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Stem Bending

Discussion in 'Miscellaneous' started by Mike Daugherty, Nov 4, 2018.

  1. Mike Daugherty

    Mike Daugherty Curious about Wooden Canoes

    My first canoe. I did a practice bend and it went well. My first attempt for real ended up with cracked pieces.
    After carefully cutting new pieces to 1/4” x 7/8” I decided to soak them for an hour in hot water before steaming. It went much better and both sets of inner and outer stems are bent and drying. However, I noticed that as one might expect the pieces swelled slightly. The overall thickness of both stems has changed from 1.5” to 1.625” inches. An increase of 1/8”. So now I am concerned. As they dry will they return to near the original size? Is it going through be stable at whatever size it stabilizes at? After they are glued if the wood changes shape again could they warp?
  2. mccloud

    mccloud "Tiger Rag" back on the tidal Potomac

    I usually soak white, red cedar, oak, ash for a week before I steam bend. Yes they swell, and soaking plus steaming raises the grain and gives the wood, particularly oak, an un-natural color.
    So I always sand another time after steam bent wood has a chance to dry to smooth the wood, take it back to its true color, and reduce thickness by a bit. Yes, wet wood will shrink as it dries, probably close to the dimensions you cut. Wood always 'moves' as it becomes wetter/drier. I don't understand glued. Little wood gets glued in traditional w/c construction.
  3. OP
    Mike Daugherty

    Mike Daugherty Curious about Wooden Canoes

    Thank you for responding.
    So to be clear these are laminated stems. New questions..
    How long should I wait for drying to see if they return closer to original size? It has been 56 hours for one and 44 hours for the other.
    Sanding the individual pieces won’t change how they fit together? (They were all bent at once on the Stem mold.)
  4. mccloud

    mccloud "Tiger Rag" back on the tidal Potomac

    Laminating up a stem is something I have not done. If bent all together over a form, so held together to dry, it's going to take some time for the inside to dry, and that's where the glue gets applied. Any chance of separating the laminae, tie a string to each end to make a bow so that the shape is maintained while drying. If the wood is thin, maybe 4-5 days before glue. If all together, maybe a couple weeks - just guessing. But then, I use epoxy and want it very dry. Some other glues, like Gorilla, are not as sensitive to moisture. Sanding the inside faces is certainly not needed in this case, but you will still be doing some final shaping after the stem is 'one piece'. The drier it is, the less it will change on you as it dries.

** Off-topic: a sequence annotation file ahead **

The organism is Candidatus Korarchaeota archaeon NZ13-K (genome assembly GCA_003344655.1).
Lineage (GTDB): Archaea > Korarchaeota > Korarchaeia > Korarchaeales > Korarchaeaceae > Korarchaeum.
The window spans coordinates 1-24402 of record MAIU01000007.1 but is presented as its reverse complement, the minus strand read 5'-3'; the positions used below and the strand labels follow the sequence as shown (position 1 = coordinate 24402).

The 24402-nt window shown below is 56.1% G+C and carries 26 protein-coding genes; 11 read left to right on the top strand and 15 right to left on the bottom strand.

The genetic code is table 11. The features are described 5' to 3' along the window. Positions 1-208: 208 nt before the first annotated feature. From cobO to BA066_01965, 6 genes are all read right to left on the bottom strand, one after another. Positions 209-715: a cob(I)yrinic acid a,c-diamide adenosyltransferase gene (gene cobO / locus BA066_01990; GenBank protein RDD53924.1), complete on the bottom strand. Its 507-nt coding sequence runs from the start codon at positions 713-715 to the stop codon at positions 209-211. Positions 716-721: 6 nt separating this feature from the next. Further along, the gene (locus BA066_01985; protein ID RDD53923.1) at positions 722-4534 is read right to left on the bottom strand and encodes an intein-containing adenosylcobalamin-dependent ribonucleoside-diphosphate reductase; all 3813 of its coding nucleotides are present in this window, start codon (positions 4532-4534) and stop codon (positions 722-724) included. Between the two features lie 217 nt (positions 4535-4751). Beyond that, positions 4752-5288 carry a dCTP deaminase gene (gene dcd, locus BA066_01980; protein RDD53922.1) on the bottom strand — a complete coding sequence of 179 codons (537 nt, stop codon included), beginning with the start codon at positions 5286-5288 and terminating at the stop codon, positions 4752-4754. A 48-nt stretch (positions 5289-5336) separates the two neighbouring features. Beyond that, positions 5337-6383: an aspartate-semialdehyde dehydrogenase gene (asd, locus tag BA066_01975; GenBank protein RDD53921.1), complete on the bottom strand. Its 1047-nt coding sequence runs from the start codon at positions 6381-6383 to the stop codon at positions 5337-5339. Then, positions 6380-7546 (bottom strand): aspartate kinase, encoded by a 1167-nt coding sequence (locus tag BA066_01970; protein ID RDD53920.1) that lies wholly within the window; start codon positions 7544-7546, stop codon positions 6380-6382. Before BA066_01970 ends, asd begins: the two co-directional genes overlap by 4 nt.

5. OP
    Mike Daugherty

    Mike Daugherty Curious about Wooden Canoes

    I did remove the laminations from the forms as a group after 24 hours and made 2 stem bows, one for the stern and one for the bow.
    Are you saying to separate them and create bows of all 12 pieces?
  6. David Satter

    David Satter LOVES Wooden Canoes

    If I'm laminating stems it's because I don't have the time to steam bend them. Thin strips 1/8 th inch or so what ever will take the bend dry over a form. Epoxy in between each, of course put plastic on the form so it doesn't get glued to it. Leave for a day or two, remove and your done. cut to shape on the bandsaw. IMG_3491.JPG and a lot of sanding.
    MGC likes this.
  7. ReynoldsWR

    ReynoldsWR New Member

    First post here so...I just finished cold molding practice stems using air dried white oak I sawed from 4 inch thick planks I have had since yep, the mid 1960s. Used four pieces 0.220 x 2 inches and West System epoxy. They are still on the form but I expect them to be more stabile than steam bent stems. BTW, working on my first cedar canvas canoe so will be making all the rookie mistakes I'm sure.
  8. Norm Hein

    Norm Hein Canoe Codger

    Welcome! Most everyone has made the mistakes you might make. The biggest mistake would be not to attempt it at all.
    mmmalmberg likes this.

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